0.5 Geometry

The inner product brings geometry: the length, or norm, of |v\rangle is given by \|v\|=\sqrt{\langle v|v\rangle}, and we say that |u\rangle and |v\rangle are orthogonal if \langle u|v\rangle=0. Any maximal set of pairwise orthogonal vectors of unit length6 forms an orthonormal basis, and so any vector can be expressed as a linear combination of the basis vectors: \begin{gathered} |v\rangle =\sum_i v_i|e_i\rangle \\\text{where $v_i=\langle e_i|v\rangle$}. \end{gathered} Then the bras \langle e_i| form the dual basis \begin{gathered} \langle v| =\sum_i v_i^\star\langle e_i| \\\text{where $v_i^\star=\langle v|e_i\rangle$}. \end{gathered}

To make the notation a bit less cumbersome, we will sometimes label the basis kets as |i\rangle rather than |e_i\rangle, and write \begin{aligned} |v\rangle &= \sum_i |i\rangle\langle i|v\rangle \\\langle v| &= \sum_j \langle v|i\rangle\langle i|. \end{aligned} But do not confuse |0\rangle with the zero vector! We never write the zero vector as |0\rangle, but only ever as 0, without any bra or ket decorations (so e.g. |v\rangle+0=|v\rangle).

  • With any isolated quantum system, which can be prepared in n perfectly distinguishable states, we can associate a Hilbert space \mathcal{H} of dimension n such that each vector |v\rangle\in\mathcal{H} of unit length (i.e. \langle v|v\rangle =1) represents a quantum state of the system.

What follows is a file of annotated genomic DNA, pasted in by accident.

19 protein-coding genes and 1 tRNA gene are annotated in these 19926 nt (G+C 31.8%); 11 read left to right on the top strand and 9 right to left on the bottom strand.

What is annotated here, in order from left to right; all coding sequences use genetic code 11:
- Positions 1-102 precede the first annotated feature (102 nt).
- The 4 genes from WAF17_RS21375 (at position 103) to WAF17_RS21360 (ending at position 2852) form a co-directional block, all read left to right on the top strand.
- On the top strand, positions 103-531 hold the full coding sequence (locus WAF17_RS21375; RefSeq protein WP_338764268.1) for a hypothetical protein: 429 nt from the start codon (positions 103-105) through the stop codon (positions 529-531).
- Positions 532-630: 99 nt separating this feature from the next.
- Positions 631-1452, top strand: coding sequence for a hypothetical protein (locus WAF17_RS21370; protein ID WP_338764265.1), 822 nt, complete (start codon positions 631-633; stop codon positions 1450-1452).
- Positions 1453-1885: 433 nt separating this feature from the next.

• The overall phase of the vector has no physical significance: |v\rangle and e^{i\varphi}|v\rangle (for any real \varphi) both describe the same state.

  • The inner product \langle u|v\rangle is the probability amplitude that a quantum system prepared in state |v\rangle will be found in state |u\rangle upon measurement.

  • States corresponding to orthogonal vectors (i.e. \langle u|v\rangle=0) are perfectly distinguishable, since, if we prepare the system in state |v\rangle, then it will never be found in state |u\rangle, and vice versa. In particular, states forming orthonormal bases are always perfectly distinguishable from each other. Choosing such states, as we shall see in a moment, is equivalent to choosing a particular quantum measurement.


  1. That is, consider sets of vectors |e_i\rangle such that \langle e_i|e_j\rangle=\delta_{ij} (where the Kronecker delta \delta_{ij} is 0 if i\neq j, and 1 if i=j.), and then pick any of the largest such sets (which must exist, since we assume our vector spaces to be finite dimensional).↩︎